The Powers That Shouldn’t Be | Film & TV | Salt Lake City | Salt Lake City Weekly

The Powers That Shouldn’t Be 

A franchise continues on a riff and a fart in Austin Powers in Goldmember.

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It’s five years later, and I still don’t know how he does it. Mike Myers has made a mint and become a megastar with a franchise movie series that defies every notion about franchise movie series. This Canadian comedian, the quintessential smart guy’s dumb guy, has created the most improbable blockbuster trilogy in Hollywood history: the Austin Powers films, a series of hearty, broad comedies about an English super-spy with bad teeth and a supervillain with a bad clone.

The third installment, Austin Powers in Goldmember, had the fourth-biggest opening in movie history, which just doesn’t make any sense. Pigs are flying, trees are tap-dancing, and movies that parody obscure movie parodies have become a pop phenomenon. At least in Myers’ first franchise, the two Wayne’s World films, the mass attraction of two good-natured slackers was easy to understand. Austin Powers remains the international man of mystery appeal.

It all started as a clever in-joke between Myers and his wife: a parody of the Bond films and their own parodies, such as In Like Flint, that Myers’ father loved. Think about that. Bond films are still sorta popular, but is there any casual movie fan in this country under 50 who’s seen In Like Flint? The 14-year-olds who pack these films don’t go home and read in Harper’s Bazaar about the retro-chic ’60s style in which Austin Powers thrives. The whole idea is miles from the mainstream, but people from every walk of life line up to watch Myers’ latest stream-of-consciousness riff masquerading as a film.

Or maybe it’s the fart jokes. OK, now we’re getting somewhere.

Goldmember isn’t much more than a riff and a fart. Myers and director Jay Roach don’t feel any rush to get a story started while they’re busy re-introducing all the old favorites and launching an uninspired musical number over the credits. The biggest laughs come from parodies of the characters themselves (such as Danny DeVito dressed up as Mini-Me), adding a whole new layer of psychological frosting to this sickly-sweet cake.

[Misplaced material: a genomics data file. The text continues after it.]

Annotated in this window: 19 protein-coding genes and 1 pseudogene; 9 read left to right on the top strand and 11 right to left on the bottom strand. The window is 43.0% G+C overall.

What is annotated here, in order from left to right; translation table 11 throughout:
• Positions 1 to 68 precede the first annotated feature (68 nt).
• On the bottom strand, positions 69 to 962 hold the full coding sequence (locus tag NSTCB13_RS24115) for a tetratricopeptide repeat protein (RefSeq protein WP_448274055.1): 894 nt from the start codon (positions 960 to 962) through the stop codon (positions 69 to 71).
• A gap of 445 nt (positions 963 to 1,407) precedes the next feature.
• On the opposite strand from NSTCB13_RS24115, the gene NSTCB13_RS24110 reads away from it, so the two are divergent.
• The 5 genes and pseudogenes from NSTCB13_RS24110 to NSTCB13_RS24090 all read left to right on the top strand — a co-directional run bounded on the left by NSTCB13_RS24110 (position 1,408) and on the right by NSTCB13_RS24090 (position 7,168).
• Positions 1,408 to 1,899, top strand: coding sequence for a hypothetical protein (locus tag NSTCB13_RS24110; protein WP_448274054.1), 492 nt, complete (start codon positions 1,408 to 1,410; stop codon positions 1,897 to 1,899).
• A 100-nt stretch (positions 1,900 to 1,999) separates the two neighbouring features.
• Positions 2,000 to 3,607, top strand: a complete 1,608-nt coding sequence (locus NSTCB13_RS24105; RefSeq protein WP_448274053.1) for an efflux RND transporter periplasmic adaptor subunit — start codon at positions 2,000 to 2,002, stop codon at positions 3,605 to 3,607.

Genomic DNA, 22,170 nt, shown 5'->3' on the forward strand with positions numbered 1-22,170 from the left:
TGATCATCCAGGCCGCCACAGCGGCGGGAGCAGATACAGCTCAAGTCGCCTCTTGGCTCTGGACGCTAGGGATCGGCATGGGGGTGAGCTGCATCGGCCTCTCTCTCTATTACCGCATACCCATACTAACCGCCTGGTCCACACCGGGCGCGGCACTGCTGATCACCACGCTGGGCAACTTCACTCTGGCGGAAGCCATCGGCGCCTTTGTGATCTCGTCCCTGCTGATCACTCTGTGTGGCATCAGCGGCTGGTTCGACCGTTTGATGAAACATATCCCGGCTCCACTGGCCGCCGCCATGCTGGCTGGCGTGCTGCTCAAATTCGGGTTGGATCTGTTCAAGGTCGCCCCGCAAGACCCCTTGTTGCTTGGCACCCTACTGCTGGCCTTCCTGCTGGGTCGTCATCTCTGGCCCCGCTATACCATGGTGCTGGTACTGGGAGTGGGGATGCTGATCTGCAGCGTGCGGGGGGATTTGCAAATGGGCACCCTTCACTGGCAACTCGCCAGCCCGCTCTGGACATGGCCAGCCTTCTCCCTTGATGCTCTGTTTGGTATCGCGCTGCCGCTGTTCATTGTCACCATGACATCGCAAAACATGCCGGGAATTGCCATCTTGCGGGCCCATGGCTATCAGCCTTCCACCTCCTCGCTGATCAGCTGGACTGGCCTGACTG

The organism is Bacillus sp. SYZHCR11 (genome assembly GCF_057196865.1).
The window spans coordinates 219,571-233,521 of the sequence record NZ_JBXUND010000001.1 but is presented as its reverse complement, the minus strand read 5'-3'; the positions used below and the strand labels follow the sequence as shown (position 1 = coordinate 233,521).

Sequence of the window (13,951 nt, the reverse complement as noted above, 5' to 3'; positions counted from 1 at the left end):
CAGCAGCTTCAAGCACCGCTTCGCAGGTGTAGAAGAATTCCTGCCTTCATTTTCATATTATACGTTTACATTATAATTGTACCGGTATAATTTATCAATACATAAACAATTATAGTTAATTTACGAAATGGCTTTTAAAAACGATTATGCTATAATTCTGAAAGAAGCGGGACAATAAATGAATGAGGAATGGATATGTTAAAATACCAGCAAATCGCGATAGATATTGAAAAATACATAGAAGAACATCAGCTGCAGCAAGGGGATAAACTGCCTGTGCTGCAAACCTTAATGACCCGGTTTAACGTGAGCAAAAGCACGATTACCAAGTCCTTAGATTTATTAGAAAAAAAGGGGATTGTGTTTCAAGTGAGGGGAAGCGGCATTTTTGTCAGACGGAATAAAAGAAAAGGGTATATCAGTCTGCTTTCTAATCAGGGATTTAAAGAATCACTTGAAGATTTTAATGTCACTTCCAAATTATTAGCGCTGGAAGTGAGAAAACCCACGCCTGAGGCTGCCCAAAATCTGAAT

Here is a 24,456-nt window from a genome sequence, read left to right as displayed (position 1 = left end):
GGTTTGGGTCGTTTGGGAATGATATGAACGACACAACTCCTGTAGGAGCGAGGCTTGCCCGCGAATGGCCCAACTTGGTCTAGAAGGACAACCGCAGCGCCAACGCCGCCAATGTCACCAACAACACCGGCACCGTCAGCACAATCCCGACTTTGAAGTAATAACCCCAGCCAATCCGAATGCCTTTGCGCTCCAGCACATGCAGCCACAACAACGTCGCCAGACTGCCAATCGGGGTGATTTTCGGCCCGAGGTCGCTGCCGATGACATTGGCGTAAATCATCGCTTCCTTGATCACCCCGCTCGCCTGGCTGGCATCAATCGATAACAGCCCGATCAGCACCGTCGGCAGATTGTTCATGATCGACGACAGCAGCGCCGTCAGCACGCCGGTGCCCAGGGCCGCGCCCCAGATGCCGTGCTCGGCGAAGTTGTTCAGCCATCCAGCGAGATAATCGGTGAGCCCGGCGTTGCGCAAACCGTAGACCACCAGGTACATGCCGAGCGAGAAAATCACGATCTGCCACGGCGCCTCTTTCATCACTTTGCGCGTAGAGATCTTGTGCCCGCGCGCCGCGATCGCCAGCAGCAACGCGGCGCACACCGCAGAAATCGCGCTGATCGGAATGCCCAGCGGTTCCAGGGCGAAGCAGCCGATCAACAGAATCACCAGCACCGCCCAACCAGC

The new villain—Goldmember, a Dutch roller-disco enthusiast with a golden schlong and a tractor beam that can pull a meteor to Earth and flood the world—is creepy-funny, but not much more. In fact, Myers wastes almost as many comedic possibilities as he utilizes. Michael Caine, perfectly cast as Austin’s father, does nearly nothing, and Beyoncé Knowles of Destiny’s Child fame does even less as eye-candy secret agent Foxxy Cleopatra. Myers seems content to think up a few clever characters and then leave them sitting around like so many lava lamps.

By the way, it’s entirely possible that your children will flip on TNT one day in 2022 to watch the two Austin Powers sequels and have absolutely no idea what’s going on. Every single thing about these films is temporary, from the stream-of-consciousness plot to the tediously obscure pop culture references (like Jared’s Subway diet, for instance) to Myers’ endless comedic tics. The latter are often entertaining, but really seem like the patter of a teaching assistant trying to bag an undergrad by overwhelming her with a constant flow of witty persiflage.

Having said all this, there’s still a genuine silliness in Goldmember that can’t help inspiring laughs in even the most jaded viewer. At some point, it’s just impossible not to guffaw when a midget slides down an air vent and slams headfirst into a wall. Myers delights in the big, easy laughs, such as Austin’s ride on Mini-Me’s shoulders underneath a trench coat. It feels good to play along in this colorful, off-kilter universe, even if you feel guilty for it afterward.

Maybe it’s best not to try to understand the Austin Powers phenomenon. Maybe we should swing along with the crowd and enjoy the simple pleasures of this bizarre creation. Just treat it for what it is: a guy trying to make his late father laugh. Nothing strange or evil about that.

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About The Author

Greg Beacham

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